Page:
Fr. Tom discusses the importance of finding time to contemplate our lives and seek the voice of the Lord. He also touches on forgiveness, the Ten Commandments, and how we can be a good example to others as Christ’s followers.
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Reflective Study Guide Questions
“The fruit of silence is Prayer, the fruit of prayer is Faith, the fruit of faith is Love, the fruit of love is Service, the fruit of service is Peace.”Mother Teresa
1. Now that we’re a few weeks into Lent, check-in: how are your sacrifices going? How is your prayer life right now? Have you seen any fruit from detaching from certain things?
2. Fr. Tom encourages us to look at the root of our habitual sins and to ask why we continuously commit that particular sin. When did that sin enter our lives, when did it become a habit? When you are tempted, how can you call on the Lord and make a different choice?
3. When was the last time that you sat in silence and listened for the voice of the Lord? What do you think He might want to communicate to you if you were to give Him that silence and that time to speak?
4. Is there someone in your life you need to forgive? How can you take small steps towards forgiving them? What would your life look like and how would you feel if you were able to fully forgive them?
5. The best way that we can evangelize and show others the goodness of God is by being deeply faithful in how we live. What do you want others to know about the Lord and the Faith by witnessing how you live your life? How do you want others to feel after they encounter you and have a conversation with you?
6. What does God desire to do through you? Have you asked this question in prayer? What comes to mind right now?
Text: Sitting in Silence with the Lord
Hey there again, everyone. Father Tom Pringle here. It’s an honor to be back with you for this session on the readings for the third Sunday of Lent. Just as with my previous talk, I would like to encourage you to pause the video here so that you can go read the readings for today. I think it would be beneficial for you to see where the Lord is leading all of us for reflection through the readings.
Let’s begin with a prayer, shall we? In the name of the Father and of the Son and of the Holy Spirit, Amen. Loving Father we give you thanks and praise for the opportunities you have given us over the past couple of weeks to dive more deeply into our relationship with you. We invite you into our hearts a new this day. And Lord as we continue throughout this Lenten journey, we ask that you fill our hearts with a spirit of detachment from those things that are not pointing us to you. Mother Mary, we ask that you continue to pray for us throughout this Lenten season that we may continue to be brought to a more intimate encounter with the heart of your son. And we ask this as we ask all things in Jesus’s name, Amen. In the name of the Father and of the Son and of the Holy Spirit, Amen.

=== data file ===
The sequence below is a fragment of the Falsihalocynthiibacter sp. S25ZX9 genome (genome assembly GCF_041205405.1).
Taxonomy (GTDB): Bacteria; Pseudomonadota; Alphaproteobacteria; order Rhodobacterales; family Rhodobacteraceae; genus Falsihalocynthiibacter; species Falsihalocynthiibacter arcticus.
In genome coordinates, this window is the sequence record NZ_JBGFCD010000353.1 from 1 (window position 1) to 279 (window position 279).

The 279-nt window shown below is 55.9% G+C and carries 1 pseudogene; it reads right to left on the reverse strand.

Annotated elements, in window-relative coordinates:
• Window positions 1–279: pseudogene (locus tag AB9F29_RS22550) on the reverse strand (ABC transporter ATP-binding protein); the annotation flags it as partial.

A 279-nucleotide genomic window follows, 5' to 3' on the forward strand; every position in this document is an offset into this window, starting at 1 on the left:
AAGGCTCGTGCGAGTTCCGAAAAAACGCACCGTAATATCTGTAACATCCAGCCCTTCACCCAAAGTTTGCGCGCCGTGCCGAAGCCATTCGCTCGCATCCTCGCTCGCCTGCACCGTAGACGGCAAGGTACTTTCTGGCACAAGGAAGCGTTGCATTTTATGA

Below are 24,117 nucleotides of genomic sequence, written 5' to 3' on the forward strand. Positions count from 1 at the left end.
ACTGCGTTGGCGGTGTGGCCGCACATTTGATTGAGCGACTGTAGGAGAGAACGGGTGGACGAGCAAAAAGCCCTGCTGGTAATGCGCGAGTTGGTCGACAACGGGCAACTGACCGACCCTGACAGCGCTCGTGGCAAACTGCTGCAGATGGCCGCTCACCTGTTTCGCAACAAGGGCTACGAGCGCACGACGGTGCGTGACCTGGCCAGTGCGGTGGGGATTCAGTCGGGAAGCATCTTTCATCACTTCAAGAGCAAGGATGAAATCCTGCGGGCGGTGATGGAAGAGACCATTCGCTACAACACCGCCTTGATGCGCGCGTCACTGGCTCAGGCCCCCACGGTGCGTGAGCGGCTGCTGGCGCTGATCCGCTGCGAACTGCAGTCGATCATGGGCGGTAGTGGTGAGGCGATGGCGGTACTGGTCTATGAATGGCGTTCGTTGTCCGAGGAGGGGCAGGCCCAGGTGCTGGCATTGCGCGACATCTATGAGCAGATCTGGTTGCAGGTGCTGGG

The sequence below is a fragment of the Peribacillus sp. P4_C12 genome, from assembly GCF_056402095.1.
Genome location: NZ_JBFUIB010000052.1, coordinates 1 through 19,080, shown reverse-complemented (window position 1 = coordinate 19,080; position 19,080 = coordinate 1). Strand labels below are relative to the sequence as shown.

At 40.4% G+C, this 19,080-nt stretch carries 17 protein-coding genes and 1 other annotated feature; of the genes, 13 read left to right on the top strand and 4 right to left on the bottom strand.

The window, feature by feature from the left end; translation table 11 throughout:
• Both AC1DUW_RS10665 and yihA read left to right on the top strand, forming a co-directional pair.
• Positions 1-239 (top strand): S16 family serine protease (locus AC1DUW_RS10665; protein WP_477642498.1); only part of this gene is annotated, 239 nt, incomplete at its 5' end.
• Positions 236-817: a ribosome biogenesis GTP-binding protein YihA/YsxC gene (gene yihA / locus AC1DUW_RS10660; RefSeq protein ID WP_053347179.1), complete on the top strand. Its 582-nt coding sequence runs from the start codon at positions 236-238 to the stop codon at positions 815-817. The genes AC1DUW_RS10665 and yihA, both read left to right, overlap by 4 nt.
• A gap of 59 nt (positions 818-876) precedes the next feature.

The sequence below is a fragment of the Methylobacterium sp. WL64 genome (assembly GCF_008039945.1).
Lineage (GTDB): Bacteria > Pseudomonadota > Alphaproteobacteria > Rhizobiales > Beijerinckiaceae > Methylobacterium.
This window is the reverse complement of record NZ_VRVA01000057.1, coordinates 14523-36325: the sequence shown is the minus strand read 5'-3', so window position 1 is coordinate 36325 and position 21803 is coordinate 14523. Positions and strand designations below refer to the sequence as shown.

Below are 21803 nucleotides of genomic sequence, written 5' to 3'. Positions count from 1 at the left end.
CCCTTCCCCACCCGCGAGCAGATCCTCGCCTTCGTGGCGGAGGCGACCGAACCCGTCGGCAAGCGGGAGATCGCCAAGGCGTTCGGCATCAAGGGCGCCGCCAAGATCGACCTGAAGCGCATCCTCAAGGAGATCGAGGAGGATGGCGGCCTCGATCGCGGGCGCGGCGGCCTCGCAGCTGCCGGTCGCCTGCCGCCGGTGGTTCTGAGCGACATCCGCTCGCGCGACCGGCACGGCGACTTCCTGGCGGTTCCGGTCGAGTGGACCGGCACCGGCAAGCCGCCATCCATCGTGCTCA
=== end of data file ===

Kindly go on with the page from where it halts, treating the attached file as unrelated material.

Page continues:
Exodus 20: 1-17
I’d like to begin our session today by reading a portion of our first reading from the 20th chapter of the book of Exodus. And there are two options for the readings for today, it’s mostly chapter 20:1-17 but for the shorter option it kind of just goes through the commandments.
And this is what Scripture says. “In those days God delivered all these commandments. I, the Lord am your God who brought you out of the land of Egypt, that place of slavery. You shall not have other gods besides me. You shall not take the name of the Lord your God in vain for the Lord will not leave unpunished the one who takes His name in vain. Remember to keep Holy the Sabbath day. Honor your father and mother that you may have a long life in the land which the Lord your God is giving you. You shall not kill. You shall not commit adultery. You shall not steal. You shall not bear false witness against your neighbor. You shall not covet your neighbor’s house. You shall not covet your neighbor’s wife, nor his male or female slave nor his ox or ass, nor anything else that belongs to him.” My brothers and sisters, this is the word of the Lord.
So, I have a bit of a confession to make. My friends know this about me and now you will too. But I’m kind of addicted to my phone. I know it’s true, but this Lent I’ve really been working on detaching from this constant connectivity. So far, it’s been a challenge, but I continue to work on it each and every day. Balance, putting God first, setting aside distractions, doing the work of the day but not getting consumed by it. I’ll admit it hasn’t been easy, but it is what all of them us should be striving for as we seek holiness and resolve to more fully live for God each and every day.